For that is very much the safest plan.[5]
Alc. I go into the house with heels and speed.


   In speculation                                    (Strophe)        See Raven's Greek
I would not willingly acquire a name
   For ill-digested thought,
   But, after pondering much,
To this conclusion I at last have come:
    Life is uncertain.
    This truth I have written deep
    In my reflective midriff,
    On tablets not of wax.
Nor with a pen did I inscribe it there
For many reasons: Life, I say, is not[6]
    A stranger to uncertainty.[7]
Not from the flight of omen-yelling fowls
   This fact did I discover,
Nor did the Delphic tripod bark it out,
    Nor yet Dodona.
Its native ingenuity sufficed
My self-taught diaphragm.

Why should I mention                             (Antistrophe)        See Raven's Greek
The Inachian daughter, loved of Zeus,
    Her whom of old the gods,
    More provident than kind,
Provided with four hoofs, two horns, one tail,
    A gift not asked for:
    And sent her forth to learn
    The unfamiliar science
    Of how to chew the cud?
She, therefore, all about the Argive fields,
Went cropping pale green grass and nettle-tops,
    Nor did they disagree with her.
Yet, howso’er nutritious, such repasts,
    I do not hanker after.[8]
Never may Cypris for her seat select
    My dappled liver!
Why should I mention lo? Why indeed?[9]
    I have no notion why.

    But now does my boding heart                 (Epode)                See Raven's Greek
    Unhired, unaccompanied, sing
    A strain not meet for the dance.[10]
    Yea, even the palace appears
    To my yoke of circular eyes
    (The right, nor omit I the left)
    Like a slaughterhouse, so to speak,
    Garnished with woolly deaths
    And many shipwrecks of cows.
I therefore in a Cissian strain lament,
  And to the rapid,
 Loud, linen-tattering thumps upon my chest
  Resounds in concert
The battering of my unlucky head.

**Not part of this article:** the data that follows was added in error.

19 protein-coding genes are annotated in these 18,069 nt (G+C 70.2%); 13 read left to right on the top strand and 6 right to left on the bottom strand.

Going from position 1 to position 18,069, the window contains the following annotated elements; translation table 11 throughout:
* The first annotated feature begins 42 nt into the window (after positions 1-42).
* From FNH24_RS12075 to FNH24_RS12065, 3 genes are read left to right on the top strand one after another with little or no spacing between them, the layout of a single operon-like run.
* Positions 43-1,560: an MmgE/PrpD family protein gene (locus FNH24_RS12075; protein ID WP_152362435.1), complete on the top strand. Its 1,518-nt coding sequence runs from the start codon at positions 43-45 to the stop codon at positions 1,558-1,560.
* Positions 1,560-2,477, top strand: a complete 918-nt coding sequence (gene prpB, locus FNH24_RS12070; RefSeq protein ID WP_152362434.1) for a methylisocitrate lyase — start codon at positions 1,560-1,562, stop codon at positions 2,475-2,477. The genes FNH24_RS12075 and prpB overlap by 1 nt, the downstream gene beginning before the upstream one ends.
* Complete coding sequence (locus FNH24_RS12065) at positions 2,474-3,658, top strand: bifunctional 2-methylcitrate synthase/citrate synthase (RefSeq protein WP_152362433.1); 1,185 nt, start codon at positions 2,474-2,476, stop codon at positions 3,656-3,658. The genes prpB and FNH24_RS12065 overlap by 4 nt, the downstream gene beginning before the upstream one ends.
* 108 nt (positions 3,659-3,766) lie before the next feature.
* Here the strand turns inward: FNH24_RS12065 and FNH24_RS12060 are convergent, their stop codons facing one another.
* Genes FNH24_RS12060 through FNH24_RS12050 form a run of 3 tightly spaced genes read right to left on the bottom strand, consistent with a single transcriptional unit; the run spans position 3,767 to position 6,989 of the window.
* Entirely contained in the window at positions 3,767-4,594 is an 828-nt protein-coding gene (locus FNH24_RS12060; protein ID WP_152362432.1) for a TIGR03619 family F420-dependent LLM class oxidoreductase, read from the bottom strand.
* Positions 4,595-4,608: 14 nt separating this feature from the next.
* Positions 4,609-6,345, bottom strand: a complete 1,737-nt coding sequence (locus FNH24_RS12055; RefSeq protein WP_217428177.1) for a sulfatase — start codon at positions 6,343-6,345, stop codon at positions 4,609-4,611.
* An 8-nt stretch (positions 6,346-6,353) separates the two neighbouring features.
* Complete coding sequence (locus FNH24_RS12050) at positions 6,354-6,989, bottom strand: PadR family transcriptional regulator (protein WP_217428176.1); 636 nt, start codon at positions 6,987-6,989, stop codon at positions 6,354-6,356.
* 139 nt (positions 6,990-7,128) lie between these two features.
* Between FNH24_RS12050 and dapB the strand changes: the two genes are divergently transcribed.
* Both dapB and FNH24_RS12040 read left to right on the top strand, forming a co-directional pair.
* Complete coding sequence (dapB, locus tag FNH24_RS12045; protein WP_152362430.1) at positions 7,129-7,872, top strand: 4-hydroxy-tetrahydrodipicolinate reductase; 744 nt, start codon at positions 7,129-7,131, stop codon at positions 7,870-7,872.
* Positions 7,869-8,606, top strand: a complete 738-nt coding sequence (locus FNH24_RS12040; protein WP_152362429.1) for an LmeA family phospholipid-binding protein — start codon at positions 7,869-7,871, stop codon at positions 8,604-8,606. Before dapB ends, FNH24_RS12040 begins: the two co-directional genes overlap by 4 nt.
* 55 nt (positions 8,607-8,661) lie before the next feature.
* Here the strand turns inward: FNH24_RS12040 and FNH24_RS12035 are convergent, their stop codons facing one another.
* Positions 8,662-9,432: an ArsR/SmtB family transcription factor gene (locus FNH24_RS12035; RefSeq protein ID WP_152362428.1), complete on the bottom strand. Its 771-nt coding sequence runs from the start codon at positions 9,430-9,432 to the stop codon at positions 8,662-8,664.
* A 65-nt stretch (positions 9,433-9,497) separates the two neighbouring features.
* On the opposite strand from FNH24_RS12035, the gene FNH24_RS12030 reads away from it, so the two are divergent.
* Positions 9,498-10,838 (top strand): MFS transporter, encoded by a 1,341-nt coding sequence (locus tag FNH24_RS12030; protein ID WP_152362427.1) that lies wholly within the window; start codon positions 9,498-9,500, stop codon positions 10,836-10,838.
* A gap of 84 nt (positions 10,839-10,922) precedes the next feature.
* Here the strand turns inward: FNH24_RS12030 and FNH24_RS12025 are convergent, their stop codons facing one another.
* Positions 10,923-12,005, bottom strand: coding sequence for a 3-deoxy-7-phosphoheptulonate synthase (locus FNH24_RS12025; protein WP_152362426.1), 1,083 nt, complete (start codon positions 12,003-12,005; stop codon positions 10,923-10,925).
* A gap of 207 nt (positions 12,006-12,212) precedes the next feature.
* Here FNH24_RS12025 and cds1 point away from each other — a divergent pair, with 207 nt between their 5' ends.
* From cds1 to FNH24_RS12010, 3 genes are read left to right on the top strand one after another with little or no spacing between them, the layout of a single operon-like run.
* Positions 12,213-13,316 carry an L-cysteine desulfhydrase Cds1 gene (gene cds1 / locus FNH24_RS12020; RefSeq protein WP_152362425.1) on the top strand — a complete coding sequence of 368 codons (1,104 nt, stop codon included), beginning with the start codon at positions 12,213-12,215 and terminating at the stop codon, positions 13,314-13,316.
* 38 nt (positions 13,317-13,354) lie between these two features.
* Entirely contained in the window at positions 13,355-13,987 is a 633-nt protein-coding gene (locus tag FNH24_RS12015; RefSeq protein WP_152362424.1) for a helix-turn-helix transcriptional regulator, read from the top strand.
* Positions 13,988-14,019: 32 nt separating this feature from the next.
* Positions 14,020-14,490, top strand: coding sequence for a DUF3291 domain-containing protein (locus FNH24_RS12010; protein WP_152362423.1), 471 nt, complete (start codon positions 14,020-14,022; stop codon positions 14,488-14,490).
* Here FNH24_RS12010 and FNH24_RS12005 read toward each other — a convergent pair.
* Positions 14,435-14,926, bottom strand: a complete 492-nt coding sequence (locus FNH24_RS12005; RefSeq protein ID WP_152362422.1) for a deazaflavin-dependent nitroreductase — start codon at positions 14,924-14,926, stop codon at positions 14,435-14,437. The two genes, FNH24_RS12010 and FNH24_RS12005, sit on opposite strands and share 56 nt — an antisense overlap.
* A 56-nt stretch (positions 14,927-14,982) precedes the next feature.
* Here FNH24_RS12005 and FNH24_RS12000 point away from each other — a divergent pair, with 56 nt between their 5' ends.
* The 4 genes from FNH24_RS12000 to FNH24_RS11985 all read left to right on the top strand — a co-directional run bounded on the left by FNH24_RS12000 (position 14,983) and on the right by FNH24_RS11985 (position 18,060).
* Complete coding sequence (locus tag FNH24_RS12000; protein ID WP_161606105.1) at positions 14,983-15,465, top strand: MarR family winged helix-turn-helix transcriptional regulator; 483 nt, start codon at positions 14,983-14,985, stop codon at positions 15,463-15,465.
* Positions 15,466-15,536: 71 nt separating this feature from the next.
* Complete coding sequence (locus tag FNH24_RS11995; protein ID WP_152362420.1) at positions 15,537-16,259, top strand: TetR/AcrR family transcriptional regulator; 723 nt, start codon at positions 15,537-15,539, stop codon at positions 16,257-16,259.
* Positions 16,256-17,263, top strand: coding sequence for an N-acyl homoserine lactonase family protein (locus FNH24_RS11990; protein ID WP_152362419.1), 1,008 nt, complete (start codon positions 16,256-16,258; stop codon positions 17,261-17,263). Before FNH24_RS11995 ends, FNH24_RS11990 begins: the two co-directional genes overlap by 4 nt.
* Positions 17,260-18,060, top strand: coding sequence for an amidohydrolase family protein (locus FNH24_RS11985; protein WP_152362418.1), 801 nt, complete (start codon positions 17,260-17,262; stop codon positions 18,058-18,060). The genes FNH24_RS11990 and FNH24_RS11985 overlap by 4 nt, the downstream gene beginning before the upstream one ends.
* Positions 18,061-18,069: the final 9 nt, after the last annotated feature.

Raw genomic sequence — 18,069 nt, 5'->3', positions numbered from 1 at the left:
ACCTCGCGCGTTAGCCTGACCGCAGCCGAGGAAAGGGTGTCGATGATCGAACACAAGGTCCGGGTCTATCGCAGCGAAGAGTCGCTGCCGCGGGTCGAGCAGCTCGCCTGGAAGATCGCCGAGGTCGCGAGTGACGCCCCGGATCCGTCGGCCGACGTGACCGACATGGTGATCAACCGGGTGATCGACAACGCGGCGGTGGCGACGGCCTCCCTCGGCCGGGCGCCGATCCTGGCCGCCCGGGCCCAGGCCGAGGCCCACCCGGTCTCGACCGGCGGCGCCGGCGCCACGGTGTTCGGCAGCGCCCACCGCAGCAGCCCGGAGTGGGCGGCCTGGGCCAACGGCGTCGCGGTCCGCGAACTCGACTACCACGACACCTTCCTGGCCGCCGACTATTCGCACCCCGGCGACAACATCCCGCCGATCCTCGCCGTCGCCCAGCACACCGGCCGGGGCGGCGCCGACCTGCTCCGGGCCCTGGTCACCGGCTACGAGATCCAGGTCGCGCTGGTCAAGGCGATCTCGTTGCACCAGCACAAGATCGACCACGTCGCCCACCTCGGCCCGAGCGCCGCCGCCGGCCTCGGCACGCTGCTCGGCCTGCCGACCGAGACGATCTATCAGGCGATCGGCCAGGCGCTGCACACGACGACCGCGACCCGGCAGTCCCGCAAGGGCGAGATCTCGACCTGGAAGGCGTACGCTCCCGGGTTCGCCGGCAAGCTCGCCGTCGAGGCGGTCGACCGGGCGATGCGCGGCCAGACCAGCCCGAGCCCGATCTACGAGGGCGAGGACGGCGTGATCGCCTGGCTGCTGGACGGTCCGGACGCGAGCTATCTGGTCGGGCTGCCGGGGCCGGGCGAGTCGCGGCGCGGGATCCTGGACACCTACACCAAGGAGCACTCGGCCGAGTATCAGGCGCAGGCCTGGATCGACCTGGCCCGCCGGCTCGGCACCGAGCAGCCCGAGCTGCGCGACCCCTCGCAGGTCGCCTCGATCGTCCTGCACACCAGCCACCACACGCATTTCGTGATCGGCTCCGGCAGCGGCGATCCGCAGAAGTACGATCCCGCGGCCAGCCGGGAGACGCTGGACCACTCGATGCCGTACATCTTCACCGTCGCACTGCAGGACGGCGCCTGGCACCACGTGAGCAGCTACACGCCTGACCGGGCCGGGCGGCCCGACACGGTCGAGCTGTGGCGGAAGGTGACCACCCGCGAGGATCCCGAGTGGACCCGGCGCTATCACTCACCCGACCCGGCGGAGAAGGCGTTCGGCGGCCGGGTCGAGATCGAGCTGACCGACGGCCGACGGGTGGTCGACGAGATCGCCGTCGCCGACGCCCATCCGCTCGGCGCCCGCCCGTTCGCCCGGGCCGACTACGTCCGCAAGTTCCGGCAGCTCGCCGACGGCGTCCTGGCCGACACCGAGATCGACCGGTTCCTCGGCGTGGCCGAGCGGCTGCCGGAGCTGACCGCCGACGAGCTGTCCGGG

Eriphyla (within) O, I am smitten with a hatchet’s jaw;                       See Raven's Greek
And that in deed and not in word alone.
Cho. I thought I heard a sound within the house
Unlike the voice of one that jumps for joy.[11]
Erip. He splits my skull, not in a friendly way,
Once more: he purposes to kill me dead.
Cho. I would not be reputed rash, but yet
I doubt if all be gay within the house.
Erip. O! O! another stroke! That makes the third.
He stabs me to the heart against my wish.[12]
Cho. If that be so, thy state of health is poor;
But thine arithmetic is quite correct.[13]

A.E. Housman aged 18, on his arrival at St John’s, Oxford (1877).
D.S. Raven aged 30: here he inspects the JCR as Dean of Trinity, Oxford, after Balliol students had continued their inter-college rivalry by planting daffodils there (1963).


1 Those with a subscription can read a brief survey of some of Housman’s parodic allusion in this Classical Journal article of 1953 by Ralph Marcellino; a critical text of the poem with succinct commentary can be found in Archie Bennett’s edition, which can be partially browsed here.
2 ‘gracefully-enveloped-in-a-cloak’ 1883 / ‘suitably-surmounted-with-a-hat’ 1897.
3 ‘Your name I not unwillingly would learn’ 1883.
4 These last two verses were added into the text in 1897.
5 In 1883, this line instead ran as the two lines: ‘And then thou wilt be like the man who speaks,/ And not unlike thine interlocutor.’
6 ‘For obvious reasons’ 1883.
7 divested of uncertainty’ 1883.
8 ‘myself, I deem unpleasant’ 1883.
9 This line ended ‘I repeat’ in 1883.
10 ‘A most displeasing tune’ 1883.
11 ‘unlike the accent of festivity’ 1883.
12 ‘my heart, a harsh unkindly act’ 1883
13 In 1883, the last two lines ran: ‘Indeed, if that be so, ill-fated one,/ I fear we scarce can hope thou wilt survive.’